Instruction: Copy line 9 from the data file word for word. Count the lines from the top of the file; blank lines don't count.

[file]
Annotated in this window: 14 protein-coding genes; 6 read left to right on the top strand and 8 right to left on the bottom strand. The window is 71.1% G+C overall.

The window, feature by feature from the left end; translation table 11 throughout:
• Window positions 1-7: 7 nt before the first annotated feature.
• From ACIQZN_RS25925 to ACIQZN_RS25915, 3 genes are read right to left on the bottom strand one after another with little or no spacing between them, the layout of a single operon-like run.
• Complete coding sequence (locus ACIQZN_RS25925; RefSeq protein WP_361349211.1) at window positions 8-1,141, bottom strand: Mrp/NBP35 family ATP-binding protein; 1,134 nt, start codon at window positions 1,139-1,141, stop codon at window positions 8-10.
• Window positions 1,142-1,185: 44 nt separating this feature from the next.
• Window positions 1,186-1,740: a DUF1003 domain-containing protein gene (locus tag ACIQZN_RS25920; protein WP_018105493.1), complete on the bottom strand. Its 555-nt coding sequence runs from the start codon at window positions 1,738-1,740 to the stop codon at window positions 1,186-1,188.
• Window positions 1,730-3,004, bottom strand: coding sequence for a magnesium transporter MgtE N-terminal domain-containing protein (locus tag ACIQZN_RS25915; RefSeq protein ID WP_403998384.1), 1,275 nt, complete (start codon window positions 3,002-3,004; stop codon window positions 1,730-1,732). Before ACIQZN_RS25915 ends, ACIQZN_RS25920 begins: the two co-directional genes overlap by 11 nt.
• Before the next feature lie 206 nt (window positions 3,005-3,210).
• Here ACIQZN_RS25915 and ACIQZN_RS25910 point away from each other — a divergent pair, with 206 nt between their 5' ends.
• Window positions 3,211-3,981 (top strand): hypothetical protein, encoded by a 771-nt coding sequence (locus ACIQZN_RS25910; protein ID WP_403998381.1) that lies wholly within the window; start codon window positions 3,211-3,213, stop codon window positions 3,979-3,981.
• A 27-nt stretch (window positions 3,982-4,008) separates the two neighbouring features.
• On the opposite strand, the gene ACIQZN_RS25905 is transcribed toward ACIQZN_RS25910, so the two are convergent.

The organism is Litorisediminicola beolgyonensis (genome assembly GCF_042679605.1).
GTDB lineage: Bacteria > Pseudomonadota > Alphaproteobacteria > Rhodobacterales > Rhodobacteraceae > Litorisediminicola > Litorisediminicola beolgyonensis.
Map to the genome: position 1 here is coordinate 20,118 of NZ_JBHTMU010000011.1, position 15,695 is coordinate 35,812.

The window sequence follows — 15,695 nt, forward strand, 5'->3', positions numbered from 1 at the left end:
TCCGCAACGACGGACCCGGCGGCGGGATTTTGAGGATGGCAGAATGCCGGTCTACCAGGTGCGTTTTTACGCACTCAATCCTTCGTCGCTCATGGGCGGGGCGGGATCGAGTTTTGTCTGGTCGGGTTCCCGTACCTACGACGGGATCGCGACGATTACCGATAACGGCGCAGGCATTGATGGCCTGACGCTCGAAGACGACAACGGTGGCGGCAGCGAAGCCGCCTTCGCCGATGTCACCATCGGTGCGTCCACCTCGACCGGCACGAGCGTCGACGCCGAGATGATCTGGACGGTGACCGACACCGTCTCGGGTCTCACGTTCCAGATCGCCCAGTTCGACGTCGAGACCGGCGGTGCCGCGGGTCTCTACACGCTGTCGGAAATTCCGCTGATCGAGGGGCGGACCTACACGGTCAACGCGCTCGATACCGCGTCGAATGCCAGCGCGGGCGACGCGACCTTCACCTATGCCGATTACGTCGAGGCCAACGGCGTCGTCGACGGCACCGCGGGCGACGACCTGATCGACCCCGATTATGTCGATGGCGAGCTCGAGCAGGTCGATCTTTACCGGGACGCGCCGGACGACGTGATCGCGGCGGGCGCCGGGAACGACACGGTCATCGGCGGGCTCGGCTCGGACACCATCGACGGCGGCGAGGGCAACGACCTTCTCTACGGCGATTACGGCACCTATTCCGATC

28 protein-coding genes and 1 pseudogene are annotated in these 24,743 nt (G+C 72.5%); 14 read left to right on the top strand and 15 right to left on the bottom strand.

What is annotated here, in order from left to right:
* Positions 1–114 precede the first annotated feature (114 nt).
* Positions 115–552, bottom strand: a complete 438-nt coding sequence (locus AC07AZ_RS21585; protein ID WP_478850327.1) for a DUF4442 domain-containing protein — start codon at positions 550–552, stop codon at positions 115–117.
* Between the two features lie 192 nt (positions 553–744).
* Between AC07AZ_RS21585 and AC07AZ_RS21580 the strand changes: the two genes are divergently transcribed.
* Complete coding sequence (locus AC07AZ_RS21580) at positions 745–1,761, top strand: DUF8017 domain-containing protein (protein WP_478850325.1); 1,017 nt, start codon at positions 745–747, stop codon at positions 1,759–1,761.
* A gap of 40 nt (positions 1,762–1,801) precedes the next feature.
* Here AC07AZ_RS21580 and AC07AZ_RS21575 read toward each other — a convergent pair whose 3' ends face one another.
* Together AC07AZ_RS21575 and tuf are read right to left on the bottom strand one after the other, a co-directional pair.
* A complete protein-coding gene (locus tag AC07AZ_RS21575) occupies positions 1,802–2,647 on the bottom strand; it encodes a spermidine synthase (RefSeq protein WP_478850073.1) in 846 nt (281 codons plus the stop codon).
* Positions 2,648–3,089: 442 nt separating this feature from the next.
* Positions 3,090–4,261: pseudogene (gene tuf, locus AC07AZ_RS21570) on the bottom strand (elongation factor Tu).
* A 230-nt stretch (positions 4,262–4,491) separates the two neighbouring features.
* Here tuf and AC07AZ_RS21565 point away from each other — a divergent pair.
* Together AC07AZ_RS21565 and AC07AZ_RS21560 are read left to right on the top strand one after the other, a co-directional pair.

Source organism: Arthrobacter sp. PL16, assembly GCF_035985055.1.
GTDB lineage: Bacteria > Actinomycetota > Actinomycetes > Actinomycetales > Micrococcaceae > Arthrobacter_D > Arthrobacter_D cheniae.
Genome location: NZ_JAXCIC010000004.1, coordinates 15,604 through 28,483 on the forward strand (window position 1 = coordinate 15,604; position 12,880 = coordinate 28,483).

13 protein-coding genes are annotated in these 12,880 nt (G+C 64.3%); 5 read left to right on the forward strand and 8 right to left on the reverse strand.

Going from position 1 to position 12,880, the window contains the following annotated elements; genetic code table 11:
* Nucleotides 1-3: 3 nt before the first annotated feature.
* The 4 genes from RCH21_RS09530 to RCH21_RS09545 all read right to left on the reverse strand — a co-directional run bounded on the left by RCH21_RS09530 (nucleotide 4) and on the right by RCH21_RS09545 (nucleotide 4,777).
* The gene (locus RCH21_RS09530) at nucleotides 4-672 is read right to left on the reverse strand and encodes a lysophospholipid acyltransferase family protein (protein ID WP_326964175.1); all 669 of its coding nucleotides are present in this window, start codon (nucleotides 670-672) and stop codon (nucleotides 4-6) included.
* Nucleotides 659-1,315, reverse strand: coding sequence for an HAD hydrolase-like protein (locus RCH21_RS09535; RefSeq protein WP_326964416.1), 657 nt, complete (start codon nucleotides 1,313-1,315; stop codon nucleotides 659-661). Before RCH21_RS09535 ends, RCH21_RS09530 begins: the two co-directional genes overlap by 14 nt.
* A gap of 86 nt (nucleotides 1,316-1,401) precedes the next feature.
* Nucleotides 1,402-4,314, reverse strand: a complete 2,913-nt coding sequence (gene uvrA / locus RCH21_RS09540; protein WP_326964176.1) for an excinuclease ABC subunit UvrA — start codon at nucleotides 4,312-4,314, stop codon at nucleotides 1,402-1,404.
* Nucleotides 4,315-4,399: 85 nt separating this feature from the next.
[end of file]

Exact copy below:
• Before the next feature lie 206 nt (window positions 3,005-3,210).